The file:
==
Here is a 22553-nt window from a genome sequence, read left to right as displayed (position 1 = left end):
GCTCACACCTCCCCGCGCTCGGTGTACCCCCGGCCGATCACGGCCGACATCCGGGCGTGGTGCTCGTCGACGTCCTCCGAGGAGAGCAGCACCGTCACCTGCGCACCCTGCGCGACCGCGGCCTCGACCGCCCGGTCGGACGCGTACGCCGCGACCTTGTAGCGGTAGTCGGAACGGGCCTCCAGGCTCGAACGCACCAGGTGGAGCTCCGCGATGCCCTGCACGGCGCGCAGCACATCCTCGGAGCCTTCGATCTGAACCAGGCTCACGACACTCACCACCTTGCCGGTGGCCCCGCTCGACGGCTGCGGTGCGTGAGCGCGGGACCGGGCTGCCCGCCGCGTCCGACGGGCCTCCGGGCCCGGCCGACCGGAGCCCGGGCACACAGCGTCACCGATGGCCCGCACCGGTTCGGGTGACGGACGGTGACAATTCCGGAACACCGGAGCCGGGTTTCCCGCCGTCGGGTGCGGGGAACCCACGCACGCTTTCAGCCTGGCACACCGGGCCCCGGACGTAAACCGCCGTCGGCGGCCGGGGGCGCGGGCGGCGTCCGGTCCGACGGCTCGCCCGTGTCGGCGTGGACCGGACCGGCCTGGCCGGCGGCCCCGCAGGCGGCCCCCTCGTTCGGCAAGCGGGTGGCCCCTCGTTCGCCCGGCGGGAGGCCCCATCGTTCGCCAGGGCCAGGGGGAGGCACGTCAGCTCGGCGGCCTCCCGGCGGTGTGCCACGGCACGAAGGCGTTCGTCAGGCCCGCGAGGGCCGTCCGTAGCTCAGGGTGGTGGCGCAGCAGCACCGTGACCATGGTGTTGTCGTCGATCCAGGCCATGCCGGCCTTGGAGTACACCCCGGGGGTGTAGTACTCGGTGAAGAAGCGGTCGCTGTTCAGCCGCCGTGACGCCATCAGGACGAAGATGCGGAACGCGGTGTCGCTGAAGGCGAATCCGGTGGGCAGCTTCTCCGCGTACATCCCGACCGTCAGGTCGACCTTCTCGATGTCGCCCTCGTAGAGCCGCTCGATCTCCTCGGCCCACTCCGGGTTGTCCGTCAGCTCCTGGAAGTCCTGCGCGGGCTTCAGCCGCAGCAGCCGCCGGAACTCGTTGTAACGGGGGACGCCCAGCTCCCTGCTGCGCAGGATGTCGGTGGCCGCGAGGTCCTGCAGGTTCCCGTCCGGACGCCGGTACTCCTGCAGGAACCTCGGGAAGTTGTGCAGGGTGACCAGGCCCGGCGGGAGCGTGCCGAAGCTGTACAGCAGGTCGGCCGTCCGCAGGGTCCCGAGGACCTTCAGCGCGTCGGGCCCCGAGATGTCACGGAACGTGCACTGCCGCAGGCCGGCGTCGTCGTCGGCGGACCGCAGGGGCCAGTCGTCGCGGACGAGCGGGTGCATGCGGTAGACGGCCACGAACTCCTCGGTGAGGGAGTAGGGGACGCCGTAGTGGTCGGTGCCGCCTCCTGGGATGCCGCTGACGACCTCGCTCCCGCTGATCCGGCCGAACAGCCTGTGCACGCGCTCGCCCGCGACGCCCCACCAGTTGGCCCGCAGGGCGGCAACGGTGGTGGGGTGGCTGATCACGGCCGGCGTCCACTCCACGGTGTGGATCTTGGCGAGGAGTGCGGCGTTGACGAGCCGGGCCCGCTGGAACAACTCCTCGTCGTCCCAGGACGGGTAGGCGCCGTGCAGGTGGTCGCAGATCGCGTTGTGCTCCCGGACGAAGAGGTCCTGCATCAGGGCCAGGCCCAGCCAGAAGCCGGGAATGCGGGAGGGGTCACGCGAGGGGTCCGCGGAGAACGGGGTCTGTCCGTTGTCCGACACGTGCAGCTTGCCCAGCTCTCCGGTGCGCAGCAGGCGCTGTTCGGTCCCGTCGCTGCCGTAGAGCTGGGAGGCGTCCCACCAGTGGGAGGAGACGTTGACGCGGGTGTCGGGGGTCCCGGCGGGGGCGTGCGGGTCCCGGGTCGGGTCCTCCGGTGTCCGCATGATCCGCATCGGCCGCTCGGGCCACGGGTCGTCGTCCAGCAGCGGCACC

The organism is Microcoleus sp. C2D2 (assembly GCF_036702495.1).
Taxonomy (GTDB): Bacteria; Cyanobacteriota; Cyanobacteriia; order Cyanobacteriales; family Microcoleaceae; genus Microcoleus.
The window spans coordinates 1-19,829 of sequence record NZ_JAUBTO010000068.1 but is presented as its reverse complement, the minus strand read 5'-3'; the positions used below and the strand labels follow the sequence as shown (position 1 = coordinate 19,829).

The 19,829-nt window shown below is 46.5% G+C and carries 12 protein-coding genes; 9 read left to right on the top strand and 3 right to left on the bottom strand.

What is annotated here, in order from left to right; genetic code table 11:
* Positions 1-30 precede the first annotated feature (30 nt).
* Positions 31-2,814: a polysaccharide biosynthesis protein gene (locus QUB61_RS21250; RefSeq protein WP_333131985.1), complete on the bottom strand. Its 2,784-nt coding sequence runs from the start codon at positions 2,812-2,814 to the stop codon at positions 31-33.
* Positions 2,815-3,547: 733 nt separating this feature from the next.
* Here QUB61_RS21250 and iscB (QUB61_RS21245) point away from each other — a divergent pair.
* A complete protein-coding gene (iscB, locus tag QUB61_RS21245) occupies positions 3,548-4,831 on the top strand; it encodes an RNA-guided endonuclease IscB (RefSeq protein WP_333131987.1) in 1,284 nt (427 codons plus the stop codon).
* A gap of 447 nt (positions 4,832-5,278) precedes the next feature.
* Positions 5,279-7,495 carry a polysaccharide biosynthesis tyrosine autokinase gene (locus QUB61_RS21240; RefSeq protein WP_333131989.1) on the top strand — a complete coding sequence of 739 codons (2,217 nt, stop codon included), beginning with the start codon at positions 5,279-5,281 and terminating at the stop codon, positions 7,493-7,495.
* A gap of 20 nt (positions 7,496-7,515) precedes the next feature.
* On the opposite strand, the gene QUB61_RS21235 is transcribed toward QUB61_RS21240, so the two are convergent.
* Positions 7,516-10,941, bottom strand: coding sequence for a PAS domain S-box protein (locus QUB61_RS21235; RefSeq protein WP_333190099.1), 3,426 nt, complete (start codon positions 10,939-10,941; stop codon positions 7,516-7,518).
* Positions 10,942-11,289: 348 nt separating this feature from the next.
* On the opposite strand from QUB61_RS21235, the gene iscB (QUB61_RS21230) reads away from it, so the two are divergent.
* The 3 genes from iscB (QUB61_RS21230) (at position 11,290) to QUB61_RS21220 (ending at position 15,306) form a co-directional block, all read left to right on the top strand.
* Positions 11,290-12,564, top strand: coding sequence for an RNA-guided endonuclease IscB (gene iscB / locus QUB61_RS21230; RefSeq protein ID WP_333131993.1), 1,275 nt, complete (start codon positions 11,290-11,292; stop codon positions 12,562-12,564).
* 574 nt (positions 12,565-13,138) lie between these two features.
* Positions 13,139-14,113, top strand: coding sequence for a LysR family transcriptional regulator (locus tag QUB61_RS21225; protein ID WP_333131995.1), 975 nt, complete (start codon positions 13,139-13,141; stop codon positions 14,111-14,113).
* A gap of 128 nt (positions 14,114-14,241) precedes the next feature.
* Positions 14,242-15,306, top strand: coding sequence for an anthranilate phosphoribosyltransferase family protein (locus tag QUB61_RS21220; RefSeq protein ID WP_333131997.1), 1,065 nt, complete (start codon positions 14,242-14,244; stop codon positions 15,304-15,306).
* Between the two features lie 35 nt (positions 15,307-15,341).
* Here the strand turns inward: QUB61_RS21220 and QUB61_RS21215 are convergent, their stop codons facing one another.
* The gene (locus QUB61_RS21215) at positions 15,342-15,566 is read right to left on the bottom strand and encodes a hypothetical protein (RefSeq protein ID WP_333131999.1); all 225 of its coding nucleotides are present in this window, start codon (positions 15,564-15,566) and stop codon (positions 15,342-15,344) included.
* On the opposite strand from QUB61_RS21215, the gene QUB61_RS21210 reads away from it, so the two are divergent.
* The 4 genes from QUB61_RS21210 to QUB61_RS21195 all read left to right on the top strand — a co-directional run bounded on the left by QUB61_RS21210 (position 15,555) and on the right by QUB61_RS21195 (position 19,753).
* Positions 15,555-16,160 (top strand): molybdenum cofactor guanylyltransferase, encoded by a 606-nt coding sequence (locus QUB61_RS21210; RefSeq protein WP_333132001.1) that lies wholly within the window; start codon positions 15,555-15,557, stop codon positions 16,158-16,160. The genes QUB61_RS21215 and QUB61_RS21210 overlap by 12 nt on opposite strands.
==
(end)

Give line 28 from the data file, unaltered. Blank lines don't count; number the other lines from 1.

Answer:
* The gene (locus QUB61_RS21215) at positions 15,342-15,566 is read right to left on the bottom strand and encodes a hypothetical protein (RefSeq protein ID WP_333131999.1); all 225 of its coding nucleotides are present in this window, start codon (positions 15,564-15,566) and stop codon (positions 15,342-15,344) included.